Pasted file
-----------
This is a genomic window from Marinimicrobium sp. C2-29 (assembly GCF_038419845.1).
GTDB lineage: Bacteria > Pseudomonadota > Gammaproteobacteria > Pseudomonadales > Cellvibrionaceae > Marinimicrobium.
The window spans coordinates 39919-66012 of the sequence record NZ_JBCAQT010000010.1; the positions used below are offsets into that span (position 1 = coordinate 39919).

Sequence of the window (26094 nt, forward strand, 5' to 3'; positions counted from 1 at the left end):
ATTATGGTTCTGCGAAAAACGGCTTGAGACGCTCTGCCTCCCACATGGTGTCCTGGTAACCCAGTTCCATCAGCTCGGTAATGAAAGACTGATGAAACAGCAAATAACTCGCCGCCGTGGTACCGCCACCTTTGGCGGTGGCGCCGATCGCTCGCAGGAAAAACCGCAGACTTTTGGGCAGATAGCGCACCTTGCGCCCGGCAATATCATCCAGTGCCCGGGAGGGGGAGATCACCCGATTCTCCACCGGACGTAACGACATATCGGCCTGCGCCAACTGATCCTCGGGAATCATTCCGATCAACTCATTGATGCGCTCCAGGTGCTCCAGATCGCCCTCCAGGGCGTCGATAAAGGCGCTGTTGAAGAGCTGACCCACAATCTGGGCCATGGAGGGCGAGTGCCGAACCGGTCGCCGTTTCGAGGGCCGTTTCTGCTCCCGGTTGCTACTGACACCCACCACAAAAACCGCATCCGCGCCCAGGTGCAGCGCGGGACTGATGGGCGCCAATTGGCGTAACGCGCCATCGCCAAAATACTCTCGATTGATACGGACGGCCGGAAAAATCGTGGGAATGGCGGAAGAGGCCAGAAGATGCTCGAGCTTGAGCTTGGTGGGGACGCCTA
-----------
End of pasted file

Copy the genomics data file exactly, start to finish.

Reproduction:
This is a genomic window from Marinimicrobium sp. C2-29 (assembly GCF_038419845.1).
GTDB lineage: Bacteria > Pseudomonadota > Gammaproteobacteria > Pseudomonadales > Cellvibrionaceae > Marinimicrobium.
The window spans coordinates 39919-66012 of the sequence record NZ_JBCAQT010000010.1; the positions used below are offsets into that span (position 1 = coordinate 39919).

Sequence of the window (26094 nt, forward strand, 5' to 3'; positions counted from 1 at the left end):
ATTATGGTTCTGCGAAAAACGGCTTGAGACGCTCTGCCTCCCACATGGTGTCCTGGTAACCCAGTTCCATCAGCTCGGTAATGAAAGACTGATGAAACAGCAAATAACTCGCCGCCGTGGTACCGCCACCTTTGGCGGTGGCGCCGATCGCTCGCAGGAAAAACCGCAGACTTTTGGGCAGATAGCGCACCTTGCGCCCGGCAATATCATCCAGTGCCCGGGAGGGGGAGATCACCCGATTCTCCACCGGACGTAACGACATATCGGCCTGCGCCAACTGATCCTCGGGAATCATTCCGATCAACTCATTGATGCGCTCCAGGTGCTCCAGATCGCCCTCCAGGGCGTCGATAAAGGCGCTGTTGAAGAGCTGACCCACAATCTGGGCCATGGAGGGCGAGTGCCGAACCGGTCGCCGTTTCGAGGGCCGTTTCTGCTCCCGGTTGCTACTGACACCCACCACAAAAACCGCATCCGCGCCCAGGTGCAGCGCGGGACTGATGGGCGCCAATTGGCGTAACGCGCCATCGCCAAAATACTCTCGATTGATACGGACGGCCGGAAAAATCGTGGGAATGGCGGAAGAGGCCAGAAGATGCTCGAGCTTGAGCTTGGTGGGGACGCCTA